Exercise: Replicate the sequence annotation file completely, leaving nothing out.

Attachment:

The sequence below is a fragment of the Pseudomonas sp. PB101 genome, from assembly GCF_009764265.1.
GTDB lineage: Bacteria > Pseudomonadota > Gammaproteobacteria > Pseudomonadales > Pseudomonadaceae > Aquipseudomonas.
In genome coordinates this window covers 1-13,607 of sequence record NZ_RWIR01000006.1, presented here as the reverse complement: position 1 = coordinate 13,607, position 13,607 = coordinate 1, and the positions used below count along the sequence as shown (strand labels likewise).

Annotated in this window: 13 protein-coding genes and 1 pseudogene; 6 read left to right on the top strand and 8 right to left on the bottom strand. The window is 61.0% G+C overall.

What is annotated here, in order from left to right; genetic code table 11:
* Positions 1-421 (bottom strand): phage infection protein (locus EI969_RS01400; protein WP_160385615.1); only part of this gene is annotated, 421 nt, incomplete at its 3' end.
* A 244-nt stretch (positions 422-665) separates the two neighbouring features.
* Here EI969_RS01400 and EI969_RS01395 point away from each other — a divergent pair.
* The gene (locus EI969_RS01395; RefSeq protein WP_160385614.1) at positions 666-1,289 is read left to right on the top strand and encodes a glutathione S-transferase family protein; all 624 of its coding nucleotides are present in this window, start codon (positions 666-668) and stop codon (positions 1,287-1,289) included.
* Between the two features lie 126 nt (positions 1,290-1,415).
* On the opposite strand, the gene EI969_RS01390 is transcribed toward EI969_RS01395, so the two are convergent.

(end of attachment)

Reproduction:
The sequence below is a fragment of the Pseudomonas sp. PB101 genome, from assembly GCF_009764265.1.
GTDB lineage: Bacteria > Pseudomonadota > Gammaproteobacteria > Pseudomonadales > Pseudomonadaceae > Aquipseudomonas.
In genome coordinates this window covers 1-13,607 of sequence record NZ_RWIR01000006.1, presented here as the reverse complement: position 1 = coordinate 13,607, position 13,607 = coordinate 1, and the positions used below count along the sequence as shown (strand labels likewise).

Annotated in this window: 13 protein-coding genes and 1 pseudogene; 6 read left to right on the top strand and 8 right to left on the bottom strand. The window is 61.0% G+C overall.

What is annotated here, in order from left to right; genetic code table 11:
* Positions 1-421 (bottom strand): phage infection protein (locus EI969_RS01400; protein WP_160385615.1); only part of this gene is annotated, 421 nt, incomplete at its 3' end.
* A 244-nt stretch (positions 422-665) separates the two neighbouring features.
* Here EI969_RS01400 and EI969_RS01395 point away from each other — a divergent pair.
* The gene (locus EI969_RS01395; RefSeq protein WP_160385614.1) at positions 666-1,289 is read left to right on the top strand and encodes a glutathione S-transferase family protein; all 624 of its coding nucleotides are present in this window, start codon (positions 666-668) and stop codon (positions 1,287-1,289) included.
* Between the two features lie 126 nt (positions 1,290-1,415).
* On the opposite strand, the gene EI969_RS01390 is transcribed toward EI969_RS01395, so the two are convergent.